UP Aerospace, Inc. Releases Initial Analysis of Its Rocket Launch from New Mexico's ''Spaceport America''
HARTFORD, Conn.--(BUSINESS WIRE)--UP Aerospace, Inc., www.upaerospace.com the world's premier supplier of low-cost space access, has released its initial analysis of the September 25th flight of its unmanned SpaceLoft XL vehicle.
“White Sands Missile Range did a phenomenal job the entire day. They stood by through the morning's countdown hold, giving our team the time to diagnose and correct the transponder issue. They then provided immediate and excellent radar-track data during the flight.”
Pre-launch activities began at approximately 5:30 AM Mountain Time, for an anticipated launch at 7:30 AM. Almost immediately into the pre-launch activities it was discovered that the rocket's onboard C-band transponders (the devices that provide tracking information to radar sites) were not functioning properly. Over the next two hours the launch team successfully diagnosed and corrected the issue, which turned out to be an errant electrical ground. The launch team then assembled at the Launch Control Center. A poll of the launch team was unanimous to proceed with the launch countdown.
The countdown clock was adjusted to a new launch window of between 2:00 and 2:30 PM. The entire countdown proceeded absolutely flawlessly, and built-in optional "holds" were not required.
The vehicle was launched at 2:14 PM Mountain Time. The vehicle was rapidly picked up by three radars at the White Sands Missile Range, proving that the morning fix of the C-band transponders was successful -- and that the "GO" for launch by the team was the correct decision.
The vehicle was intended to fly beyond the international definition of space (100km or 62 miles), with a final anticipated apogee of 365,000 feet or 69.1 miles in 155 seconds. The vehicle flew on a flawless trajectory for nine seconds, reaching an altitude of 24,000 feet. At that point, an anomaly occurred. The anomaly caused a wobble in the vehicle's flight trajectory. The vehicle continued upward reaching a peak altitude of 42,000 feet. The vehicle then returned to earth, unpowered, landing in the New Mexico desert. Radar track was lost approximately 2,000 feet above the desert floor. UP Aerospace and Spaceport America personnel are continuing to search for the vehicle.
Jerry Larson, President of UP Aerospace, said, "We're certainly anxious to characterize the anomaly that occurred. Our SpaceLoft XL vehicle was performing precisely as planned, heading on its exact trajectory to space. All systems were fine until nine seconds into the flight." Larson continued, "White Sands Missile Range did a phenomenal job the entire day. They stood by through the morning's countdown hold, giving our team the time to diagnose and correct the transponder issue. They then provided immediate and excellent radar-track data during the flight."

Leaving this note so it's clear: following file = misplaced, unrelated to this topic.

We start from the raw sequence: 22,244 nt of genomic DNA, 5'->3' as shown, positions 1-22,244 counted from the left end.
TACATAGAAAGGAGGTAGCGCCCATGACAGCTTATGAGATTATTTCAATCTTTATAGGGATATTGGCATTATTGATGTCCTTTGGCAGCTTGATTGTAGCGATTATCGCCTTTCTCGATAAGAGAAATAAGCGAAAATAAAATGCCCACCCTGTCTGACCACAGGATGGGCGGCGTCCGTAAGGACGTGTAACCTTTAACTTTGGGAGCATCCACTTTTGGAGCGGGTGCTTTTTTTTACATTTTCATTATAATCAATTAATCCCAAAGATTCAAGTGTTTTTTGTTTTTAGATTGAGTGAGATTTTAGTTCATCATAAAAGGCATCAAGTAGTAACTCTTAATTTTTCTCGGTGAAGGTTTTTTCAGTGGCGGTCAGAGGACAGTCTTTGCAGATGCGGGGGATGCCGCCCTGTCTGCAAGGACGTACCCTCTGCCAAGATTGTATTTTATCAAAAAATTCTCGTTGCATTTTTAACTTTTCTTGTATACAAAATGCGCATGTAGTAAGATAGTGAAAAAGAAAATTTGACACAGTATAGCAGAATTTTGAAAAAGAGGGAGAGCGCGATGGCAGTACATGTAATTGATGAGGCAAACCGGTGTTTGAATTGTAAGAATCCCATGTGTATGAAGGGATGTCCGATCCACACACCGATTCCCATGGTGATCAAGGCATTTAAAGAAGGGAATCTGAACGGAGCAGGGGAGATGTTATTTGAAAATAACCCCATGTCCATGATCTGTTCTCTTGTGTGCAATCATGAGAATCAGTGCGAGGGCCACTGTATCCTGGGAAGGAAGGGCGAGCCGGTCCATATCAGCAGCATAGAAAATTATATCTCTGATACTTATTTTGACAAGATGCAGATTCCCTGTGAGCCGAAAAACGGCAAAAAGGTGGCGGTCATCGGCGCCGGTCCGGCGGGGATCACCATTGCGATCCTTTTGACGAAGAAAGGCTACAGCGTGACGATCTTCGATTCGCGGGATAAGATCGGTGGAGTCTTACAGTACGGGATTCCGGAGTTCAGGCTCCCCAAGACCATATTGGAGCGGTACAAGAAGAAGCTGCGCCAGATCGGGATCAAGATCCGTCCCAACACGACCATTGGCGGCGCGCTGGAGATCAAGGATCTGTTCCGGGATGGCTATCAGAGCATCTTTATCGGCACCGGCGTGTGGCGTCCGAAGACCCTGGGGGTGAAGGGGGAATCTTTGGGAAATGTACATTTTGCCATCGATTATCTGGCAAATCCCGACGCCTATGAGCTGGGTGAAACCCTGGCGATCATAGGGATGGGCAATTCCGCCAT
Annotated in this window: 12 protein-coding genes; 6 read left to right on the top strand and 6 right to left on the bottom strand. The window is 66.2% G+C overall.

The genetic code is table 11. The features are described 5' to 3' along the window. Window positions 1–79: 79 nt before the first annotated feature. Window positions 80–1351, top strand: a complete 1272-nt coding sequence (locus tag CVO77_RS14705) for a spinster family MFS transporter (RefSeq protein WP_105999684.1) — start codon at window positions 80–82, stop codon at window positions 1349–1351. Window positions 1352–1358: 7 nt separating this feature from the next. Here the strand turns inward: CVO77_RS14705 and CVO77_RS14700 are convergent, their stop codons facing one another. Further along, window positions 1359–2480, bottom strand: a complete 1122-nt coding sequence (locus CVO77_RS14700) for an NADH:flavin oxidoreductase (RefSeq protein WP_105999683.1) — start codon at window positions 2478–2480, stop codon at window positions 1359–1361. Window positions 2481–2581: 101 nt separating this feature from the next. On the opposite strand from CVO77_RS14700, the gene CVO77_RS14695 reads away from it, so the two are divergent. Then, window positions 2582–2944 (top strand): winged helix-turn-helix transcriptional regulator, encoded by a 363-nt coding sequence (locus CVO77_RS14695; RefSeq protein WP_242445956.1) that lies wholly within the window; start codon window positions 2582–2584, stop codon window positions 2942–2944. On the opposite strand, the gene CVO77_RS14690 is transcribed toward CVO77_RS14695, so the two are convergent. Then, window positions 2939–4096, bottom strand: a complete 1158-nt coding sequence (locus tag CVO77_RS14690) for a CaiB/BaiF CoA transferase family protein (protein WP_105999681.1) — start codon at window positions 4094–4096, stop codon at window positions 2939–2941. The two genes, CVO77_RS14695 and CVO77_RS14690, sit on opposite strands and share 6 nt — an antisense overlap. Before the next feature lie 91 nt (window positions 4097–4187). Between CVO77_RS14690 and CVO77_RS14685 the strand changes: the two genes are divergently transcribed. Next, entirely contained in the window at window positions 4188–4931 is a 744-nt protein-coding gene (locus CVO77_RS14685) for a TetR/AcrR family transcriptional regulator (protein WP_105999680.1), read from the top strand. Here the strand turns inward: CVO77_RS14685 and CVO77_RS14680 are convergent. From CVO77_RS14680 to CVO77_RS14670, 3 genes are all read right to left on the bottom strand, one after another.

Larson added, "We're sifting through data from three radar sites, piecing together valuable information and performing the needed flight analysis. We're simultaneously searching rugged terrain to get to the vehicle's landing point. Once all of the air and ground data are assembled and processed, we'll know exactly what happened -- and make whatever corrections are necessary for the next flight."
Larson further added, "Until all facts are assembled, all possibilities remain on the table. However, from what we've seen so far, and how well the vehicle was performing until the anomaly, we would be extremely surprised if we discover a major issue. We're looking forward to identifying the anomaly, correcting it, and proceeding with the space-flight missions on our launch calendar."
Eric Knight, CEO of UP Aerospace, said, "We've been so flooded with positive and encouraging e-mails from around the world that our e-mail servers can barely process them." Knight continued, "Keeping in the sprit of this new public era of space flight, we will keep our launch partners and the public fully informed our analysis. Our investigation and corrective actions will be an open book."
Knight went on to say, "Our launch was successful on many, many fronts. We proved that a private company can team up with multiple entities -- in this case, Spaceport America, White Sands Missile Range, the FAA, and regional and government land owners -- and successfully conduct a space launch. We're even more excited about the future than we were before the launch. We will correct the issue with the rocket and be back on the launch pad, counting down for another space launch, very soon."
UP Aerospace is scheduling up to 30 space launches per year from New Mexico's "Spaceport America". The company's SpaceLoft XL vehicle can launch up to 110 pounds (50 kilograms) of scientific, educational, and entrepreneurial payloads into space, with an altitude capability of up to 140 miles (225 kilometers).
For more information on UP Aerospace, Inc., and its uniquely affordable space-launch capabilities, visit www.upaerospace.com